Study: To Beat Science Denial, Inoculate Against Misinformers' Tricks. The Guardian explains: "...In short, the more we explain the techniques of science denial and misinformation, the more people will become inoculated against them. When we’re exposed to examples of people using cherrypicking or fake experts or false balance to mislead the public, it becomes easier to recognize those techniques, and we’re less likely to fall for them in the future. Teaching people to recognize those techniques is a primary goal of the Denial101x free online course mentioned by Cook. When anti-vaxxer Andrew Wakefield was confronted with the consequences of misinforming the Somali immigrants in Minnesota, he told a Washington Post reporter “I don’t feel responsible at all.” One wonders whether we’ll be hearing those words from climate deniers in the coming years..." (File image: Matt Brown).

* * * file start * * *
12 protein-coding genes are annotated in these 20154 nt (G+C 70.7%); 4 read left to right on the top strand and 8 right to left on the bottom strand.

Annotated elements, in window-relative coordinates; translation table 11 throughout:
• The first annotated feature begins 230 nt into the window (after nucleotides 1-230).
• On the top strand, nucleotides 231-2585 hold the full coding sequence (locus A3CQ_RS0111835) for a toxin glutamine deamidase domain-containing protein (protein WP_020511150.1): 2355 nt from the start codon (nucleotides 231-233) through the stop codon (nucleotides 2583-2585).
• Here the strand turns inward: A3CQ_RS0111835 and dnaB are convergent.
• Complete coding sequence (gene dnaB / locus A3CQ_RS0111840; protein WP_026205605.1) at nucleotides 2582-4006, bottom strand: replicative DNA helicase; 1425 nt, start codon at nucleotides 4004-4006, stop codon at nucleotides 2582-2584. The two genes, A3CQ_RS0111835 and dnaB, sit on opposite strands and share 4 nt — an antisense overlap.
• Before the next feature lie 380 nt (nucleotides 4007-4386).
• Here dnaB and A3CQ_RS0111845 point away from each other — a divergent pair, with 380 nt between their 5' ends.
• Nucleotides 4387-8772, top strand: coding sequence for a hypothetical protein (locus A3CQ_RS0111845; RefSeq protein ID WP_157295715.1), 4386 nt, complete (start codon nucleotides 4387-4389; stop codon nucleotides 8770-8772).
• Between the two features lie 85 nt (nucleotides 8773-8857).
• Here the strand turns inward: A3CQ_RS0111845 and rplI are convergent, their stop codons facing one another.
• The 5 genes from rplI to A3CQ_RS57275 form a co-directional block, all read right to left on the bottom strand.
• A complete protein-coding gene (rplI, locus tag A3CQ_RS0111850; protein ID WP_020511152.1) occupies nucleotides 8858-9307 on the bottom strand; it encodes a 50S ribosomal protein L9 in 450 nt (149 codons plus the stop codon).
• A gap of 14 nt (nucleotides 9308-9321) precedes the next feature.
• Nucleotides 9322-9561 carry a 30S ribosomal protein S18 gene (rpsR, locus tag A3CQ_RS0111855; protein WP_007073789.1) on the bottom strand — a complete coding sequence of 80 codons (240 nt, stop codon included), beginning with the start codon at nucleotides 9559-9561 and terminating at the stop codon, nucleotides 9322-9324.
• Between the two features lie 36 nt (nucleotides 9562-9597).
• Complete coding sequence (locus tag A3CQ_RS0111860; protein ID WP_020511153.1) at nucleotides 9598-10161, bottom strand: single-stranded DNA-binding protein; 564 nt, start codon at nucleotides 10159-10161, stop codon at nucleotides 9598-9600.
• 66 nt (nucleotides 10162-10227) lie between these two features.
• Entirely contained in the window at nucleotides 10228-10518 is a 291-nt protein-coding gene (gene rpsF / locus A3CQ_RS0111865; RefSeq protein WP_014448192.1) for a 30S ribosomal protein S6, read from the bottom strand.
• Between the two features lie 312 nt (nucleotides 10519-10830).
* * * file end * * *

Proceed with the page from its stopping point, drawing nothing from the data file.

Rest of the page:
Regardless of what politicians do, global warming is a real menace that kills people and causes billions in damage. World temperatures set new records each year. Warmer air holds more moisture, causing worse hurricanes, floods, tornadoes, droughts, wildfires and other perils.
Melting polar ice is raising sea levels, threatening coastal cities. Further danger could come from large numbers of people, possibly dislocated by climate change, competing for scarce or fluctuating resources.
News reports of deadly twisters are like global warming indicators, telling everyone the danger is serious.
Politicians may continue to sneer at climate change, but it’s happening, right before people’s eyes. The toll in human lives and damage cost undoubtedly will get worse.
- See more at: